Going further, Dershowitz slammed the professors who support BDS generally, and those supporting Penn BDS specifically. “Those professors who are supporting BDS in the name of human rights? Shame on you! Iran is murdering dissidents and you are complaining about Israel?  Shame on you – you are abusing the concept of human rights,” Dershowitz thundered, ” You are complicit with evil when you ignore other violators of human rights and focus on Israel – you have to justify yourselves!”  Dershowitz went further: “this anti-Israel campaign is one of the greatest human rights issues of this century, supplying a justification for the oldest hatred.”

Continuing his theme of support for liberal values and human rights dictating support for Israel, Dershowitz invoked one of the greatest icons of liberalism in American history, Supreme Court Justice William J. Brennan, Jr., who visited Israel during the first violent uprising, in 1988.  Upon his return, Justice Brennan remarked that, “Israel was the only country in the world that could teach the United States how to fight against terrorism with the same concern for human liberties.”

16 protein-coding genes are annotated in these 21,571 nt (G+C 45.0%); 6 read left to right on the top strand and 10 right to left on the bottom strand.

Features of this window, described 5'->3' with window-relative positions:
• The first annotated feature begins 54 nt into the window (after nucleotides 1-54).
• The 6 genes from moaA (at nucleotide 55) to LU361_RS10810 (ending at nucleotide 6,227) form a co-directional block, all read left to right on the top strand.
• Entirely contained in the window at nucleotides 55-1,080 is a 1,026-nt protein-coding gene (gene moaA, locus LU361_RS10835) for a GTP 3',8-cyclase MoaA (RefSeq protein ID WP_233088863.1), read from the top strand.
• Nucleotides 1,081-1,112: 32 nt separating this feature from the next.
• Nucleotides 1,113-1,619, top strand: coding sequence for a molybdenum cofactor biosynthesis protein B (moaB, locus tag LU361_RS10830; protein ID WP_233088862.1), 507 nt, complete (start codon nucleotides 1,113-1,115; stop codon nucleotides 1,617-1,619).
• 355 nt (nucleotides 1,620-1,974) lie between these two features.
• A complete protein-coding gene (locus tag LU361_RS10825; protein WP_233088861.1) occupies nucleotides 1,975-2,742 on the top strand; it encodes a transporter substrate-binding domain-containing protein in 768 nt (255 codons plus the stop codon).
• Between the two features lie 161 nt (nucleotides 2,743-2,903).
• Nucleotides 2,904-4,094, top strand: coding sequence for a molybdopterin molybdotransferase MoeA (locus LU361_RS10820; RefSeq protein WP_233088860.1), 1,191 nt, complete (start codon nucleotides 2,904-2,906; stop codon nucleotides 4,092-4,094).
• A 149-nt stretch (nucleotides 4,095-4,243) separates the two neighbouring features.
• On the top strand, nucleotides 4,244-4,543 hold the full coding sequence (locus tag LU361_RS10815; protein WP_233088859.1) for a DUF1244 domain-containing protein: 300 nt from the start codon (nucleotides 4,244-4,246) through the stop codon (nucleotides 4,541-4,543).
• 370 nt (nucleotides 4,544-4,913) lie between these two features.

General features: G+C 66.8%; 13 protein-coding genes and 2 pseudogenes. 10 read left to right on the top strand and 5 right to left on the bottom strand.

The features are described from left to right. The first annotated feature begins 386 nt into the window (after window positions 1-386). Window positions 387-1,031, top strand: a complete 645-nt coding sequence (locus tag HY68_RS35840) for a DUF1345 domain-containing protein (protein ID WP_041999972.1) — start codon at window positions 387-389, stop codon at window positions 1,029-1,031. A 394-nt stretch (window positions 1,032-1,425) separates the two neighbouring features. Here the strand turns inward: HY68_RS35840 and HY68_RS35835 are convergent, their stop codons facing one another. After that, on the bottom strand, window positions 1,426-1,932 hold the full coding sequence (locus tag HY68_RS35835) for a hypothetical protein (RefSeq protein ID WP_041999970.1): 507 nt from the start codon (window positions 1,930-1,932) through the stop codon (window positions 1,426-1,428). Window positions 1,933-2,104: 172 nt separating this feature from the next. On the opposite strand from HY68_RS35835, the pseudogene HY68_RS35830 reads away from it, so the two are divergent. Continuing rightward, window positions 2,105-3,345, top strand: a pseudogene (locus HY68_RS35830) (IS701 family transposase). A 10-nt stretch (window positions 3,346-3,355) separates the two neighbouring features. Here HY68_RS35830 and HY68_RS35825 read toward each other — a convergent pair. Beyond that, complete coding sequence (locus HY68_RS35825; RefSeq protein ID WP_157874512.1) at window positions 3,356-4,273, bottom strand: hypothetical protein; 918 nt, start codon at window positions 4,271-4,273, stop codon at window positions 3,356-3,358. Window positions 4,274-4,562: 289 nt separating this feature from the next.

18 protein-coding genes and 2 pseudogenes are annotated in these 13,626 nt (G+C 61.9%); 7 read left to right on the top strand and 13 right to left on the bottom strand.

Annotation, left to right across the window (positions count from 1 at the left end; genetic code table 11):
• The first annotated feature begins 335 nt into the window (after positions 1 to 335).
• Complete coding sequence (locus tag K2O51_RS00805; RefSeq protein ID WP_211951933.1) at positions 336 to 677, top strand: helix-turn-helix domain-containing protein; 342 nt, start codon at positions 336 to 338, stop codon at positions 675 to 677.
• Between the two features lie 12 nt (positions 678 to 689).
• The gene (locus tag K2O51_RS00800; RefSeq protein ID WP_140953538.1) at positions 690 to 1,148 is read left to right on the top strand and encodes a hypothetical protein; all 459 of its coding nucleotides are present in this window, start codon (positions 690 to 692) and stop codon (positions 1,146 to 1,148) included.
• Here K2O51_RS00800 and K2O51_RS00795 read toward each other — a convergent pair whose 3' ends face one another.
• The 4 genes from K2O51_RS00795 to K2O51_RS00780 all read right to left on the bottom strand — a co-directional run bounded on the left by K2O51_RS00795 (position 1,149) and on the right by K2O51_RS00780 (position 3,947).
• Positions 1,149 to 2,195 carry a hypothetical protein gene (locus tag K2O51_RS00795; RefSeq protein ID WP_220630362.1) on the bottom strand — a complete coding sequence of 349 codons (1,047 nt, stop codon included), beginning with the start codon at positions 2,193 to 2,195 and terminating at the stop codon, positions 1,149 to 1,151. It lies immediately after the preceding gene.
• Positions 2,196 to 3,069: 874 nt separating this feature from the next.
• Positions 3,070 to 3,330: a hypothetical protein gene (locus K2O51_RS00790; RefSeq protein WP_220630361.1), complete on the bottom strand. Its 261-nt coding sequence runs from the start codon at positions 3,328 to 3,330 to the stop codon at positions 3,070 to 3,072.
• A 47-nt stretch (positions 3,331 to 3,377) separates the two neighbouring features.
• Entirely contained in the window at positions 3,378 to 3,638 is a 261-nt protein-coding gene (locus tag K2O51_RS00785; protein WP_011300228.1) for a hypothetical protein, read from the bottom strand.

Although there were several adults who asked questions during the Q and A following the talk, students asked the questions which elicited the most informative responses.

In a nod to current global concerns, Dershowitz was asked about recent news reports that Israel may soon respond to the nuclear threat from Iran.  For the second time that evening Dershowitz carefully explained that if Israel were to strike, it would be a reactive and not a pre-emptive strike.  

“Iran,” he explained, “has already committed acts of war against Israel,” citing the arming of Hamas and Hezbollah, and the 1992 bombing of the Israeli embassy in Argentina.  “Israel is within its legal rights to respond with force to the Iranian threat.”